As President Barack Obama arrives in Myanmar next week for the East Asia Summit, he will find less optimism not only about the political situation but also about Myanmar’s economic future. As I noted last week, when Obama first visited Myanmar in 2012, it was at the height of the country’s political reform process. Since then, the process of political reform has deteriorated, so much so that President Thein Sein last week held a kind of emergency summit with top civilian and military leaders, including Aung San Suu Kyi. This meeting was held in an attempt, I think, to get all top Myanmar public figures to at least paper over their differences during the East Asia Summit. Still, it has become clear that the military does intend to just easily hand power over to a truly civilian government, freedom of expression and press has been curtailed once again, and western Myanmar has exploded into inter-religious conflict, leaving over 100,000 Rohingya living in squalid camps that have been described by the Arakan Project as open air prisons.  It will not be easy to paper over these serious problems. Read more »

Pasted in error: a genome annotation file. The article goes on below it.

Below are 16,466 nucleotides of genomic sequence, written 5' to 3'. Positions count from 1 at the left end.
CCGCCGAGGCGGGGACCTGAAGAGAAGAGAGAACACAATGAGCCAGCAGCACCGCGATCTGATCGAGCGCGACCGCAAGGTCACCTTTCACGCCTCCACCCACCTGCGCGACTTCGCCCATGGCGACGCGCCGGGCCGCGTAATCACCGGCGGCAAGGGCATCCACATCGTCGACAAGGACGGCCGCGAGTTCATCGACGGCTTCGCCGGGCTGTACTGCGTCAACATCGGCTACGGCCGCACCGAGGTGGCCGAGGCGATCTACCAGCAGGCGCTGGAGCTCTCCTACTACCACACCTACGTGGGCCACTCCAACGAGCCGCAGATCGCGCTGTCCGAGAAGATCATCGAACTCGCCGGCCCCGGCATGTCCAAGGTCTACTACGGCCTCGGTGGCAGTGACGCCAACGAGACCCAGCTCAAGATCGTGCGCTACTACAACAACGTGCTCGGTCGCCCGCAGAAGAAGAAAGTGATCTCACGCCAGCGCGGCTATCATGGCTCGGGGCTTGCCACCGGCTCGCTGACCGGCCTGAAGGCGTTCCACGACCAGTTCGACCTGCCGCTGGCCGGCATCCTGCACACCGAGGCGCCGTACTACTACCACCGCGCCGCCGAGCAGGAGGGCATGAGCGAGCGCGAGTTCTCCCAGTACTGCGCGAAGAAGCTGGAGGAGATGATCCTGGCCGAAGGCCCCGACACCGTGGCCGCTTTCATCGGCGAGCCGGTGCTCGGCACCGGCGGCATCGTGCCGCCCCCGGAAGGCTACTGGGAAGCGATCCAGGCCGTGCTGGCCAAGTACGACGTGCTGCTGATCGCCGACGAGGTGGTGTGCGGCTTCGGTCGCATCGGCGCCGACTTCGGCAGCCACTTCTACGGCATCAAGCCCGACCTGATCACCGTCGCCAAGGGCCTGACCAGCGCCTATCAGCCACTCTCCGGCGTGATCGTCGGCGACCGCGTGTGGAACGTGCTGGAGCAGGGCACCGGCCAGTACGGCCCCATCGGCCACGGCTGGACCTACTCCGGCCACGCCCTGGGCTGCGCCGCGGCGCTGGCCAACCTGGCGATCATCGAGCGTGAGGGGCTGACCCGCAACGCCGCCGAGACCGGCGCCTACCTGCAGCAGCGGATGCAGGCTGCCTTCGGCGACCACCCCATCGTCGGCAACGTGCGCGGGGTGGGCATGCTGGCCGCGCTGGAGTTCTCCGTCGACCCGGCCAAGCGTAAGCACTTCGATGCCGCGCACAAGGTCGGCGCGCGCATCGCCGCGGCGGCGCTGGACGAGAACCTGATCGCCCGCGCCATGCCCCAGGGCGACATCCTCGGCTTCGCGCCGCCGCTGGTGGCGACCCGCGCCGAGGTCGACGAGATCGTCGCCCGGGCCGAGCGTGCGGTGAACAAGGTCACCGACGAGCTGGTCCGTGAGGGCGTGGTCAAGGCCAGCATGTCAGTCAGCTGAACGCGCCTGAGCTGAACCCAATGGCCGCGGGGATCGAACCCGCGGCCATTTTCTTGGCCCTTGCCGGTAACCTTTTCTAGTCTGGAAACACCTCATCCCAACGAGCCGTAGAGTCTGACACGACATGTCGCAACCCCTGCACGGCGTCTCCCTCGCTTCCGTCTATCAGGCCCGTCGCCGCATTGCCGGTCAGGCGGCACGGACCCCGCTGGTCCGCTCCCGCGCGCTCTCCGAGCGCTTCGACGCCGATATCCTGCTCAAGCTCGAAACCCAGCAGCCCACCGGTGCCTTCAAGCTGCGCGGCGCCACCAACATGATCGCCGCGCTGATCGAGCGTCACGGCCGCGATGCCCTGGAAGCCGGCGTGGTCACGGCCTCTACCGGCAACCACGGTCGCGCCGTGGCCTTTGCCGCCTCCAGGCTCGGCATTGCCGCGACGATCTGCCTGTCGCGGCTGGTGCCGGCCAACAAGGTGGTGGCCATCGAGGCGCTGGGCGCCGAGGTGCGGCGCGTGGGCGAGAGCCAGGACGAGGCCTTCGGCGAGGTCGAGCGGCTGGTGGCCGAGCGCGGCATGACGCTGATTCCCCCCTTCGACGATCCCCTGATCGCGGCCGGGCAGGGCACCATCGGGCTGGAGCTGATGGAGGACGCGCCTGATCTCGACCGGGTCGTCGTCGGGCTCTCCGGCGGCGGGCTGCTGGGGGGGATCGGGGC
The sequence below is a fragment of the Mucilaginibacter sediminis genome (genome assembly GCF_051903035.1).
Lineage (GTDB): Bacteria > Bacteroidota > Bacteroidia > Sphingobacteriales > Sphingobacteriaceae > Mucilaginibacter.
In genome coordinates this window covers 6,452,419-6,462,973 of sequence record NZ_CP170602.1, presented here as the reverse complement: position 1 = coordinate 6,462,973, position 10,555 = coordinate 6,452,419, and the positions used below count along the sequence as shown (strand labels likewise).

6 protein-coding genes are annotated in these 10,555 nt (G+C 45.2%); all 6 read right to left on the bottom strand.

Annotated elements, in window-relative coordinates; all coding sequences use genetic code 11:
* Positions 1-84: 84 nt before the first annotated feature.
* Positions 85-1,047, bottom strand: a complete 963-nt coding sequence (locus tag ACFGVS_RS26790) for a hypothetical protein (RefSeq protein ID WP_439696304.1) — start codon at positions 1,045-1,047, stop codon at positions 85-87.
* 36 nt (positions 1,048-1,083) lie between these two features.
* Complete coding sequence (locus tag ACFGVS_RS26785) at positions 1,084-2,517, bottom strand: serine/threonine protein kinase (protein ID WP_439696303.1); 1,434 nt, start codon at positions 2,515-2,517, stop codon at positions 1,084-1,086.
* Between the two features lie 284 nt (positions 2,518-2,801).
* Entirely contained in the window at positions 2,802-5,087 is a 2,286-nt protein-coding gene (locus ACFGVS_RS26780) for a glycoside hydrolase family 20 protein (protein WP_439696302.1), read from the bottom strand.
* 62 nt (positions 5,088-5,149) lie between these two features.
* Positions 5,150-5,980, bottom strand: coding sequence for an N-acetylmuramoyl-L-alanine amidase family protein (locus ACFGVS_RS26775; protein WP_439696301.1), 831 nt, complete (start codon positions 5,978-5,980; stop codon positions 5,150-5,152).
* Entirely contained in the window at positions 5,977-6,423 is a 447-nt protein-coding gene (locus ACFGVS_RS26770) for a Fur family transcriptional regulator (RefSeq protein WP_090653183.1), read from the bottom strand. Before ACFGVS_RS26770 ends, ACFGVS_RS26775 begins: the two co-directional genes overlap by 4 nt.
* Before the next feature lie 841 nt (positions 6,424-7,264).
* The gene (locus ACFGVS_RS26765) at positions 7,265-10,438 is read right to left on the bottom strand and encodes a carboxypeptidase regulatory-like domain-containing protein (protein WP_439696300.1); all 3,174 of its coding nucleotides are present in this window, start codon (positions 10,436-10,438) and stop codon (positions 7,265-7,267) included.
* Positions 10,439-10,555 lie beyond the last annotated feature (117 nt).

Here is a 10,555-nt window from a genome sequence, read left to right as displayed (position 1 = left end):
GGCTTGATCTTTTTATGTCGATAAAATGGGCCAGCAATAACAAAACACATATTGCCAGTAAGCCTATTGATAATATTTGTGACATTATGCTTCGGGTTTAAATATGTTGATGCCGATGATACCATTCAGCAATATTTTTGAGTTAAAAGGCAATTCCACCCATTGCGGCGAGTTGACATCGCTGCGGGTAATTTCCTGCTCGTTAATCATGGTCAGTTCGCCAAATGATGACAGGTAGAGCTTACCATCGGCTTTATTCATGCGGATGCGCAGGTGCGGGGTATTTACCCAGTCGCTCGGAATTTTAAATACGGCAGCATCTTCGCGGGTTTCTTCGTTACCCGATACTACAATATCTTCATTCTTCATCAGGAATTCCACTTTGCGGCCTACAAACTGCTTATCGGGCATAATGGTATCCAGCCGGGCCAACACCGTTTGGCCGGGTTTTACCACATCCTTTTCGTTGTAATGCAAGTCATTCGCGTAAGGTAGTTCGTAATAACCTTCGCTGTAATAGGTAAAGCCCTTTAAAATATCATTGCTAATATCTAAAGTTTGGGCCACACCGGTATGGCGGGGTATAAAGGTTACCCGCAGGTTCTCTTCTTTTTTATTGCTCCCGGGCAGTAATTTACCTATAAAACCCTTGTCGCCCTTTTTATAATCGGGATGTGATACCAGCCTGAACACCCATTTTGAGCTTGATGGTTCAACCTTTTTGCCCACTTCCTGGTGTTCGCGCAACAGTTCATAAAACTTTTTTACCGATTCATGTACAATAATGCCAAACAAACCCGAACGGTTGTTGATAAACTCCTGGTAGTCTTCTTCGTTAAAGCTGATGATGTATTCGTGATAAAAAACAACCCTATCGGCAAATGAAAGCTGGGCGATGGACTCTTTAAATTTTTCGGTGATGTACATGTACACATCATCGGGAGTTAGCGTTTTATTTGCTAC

Obama Prepares to Travel to Myanmar at a Critical Time

by Joshua Kurlantzick
obama-in-myanmar Crowds hold U.S. flags as President Barack Obama's motorcade drives through Yangon on November 19, 2012. Obama became the first serving U.S. president to visit Myanmar (Jason Reed/Courtesy: Reuters).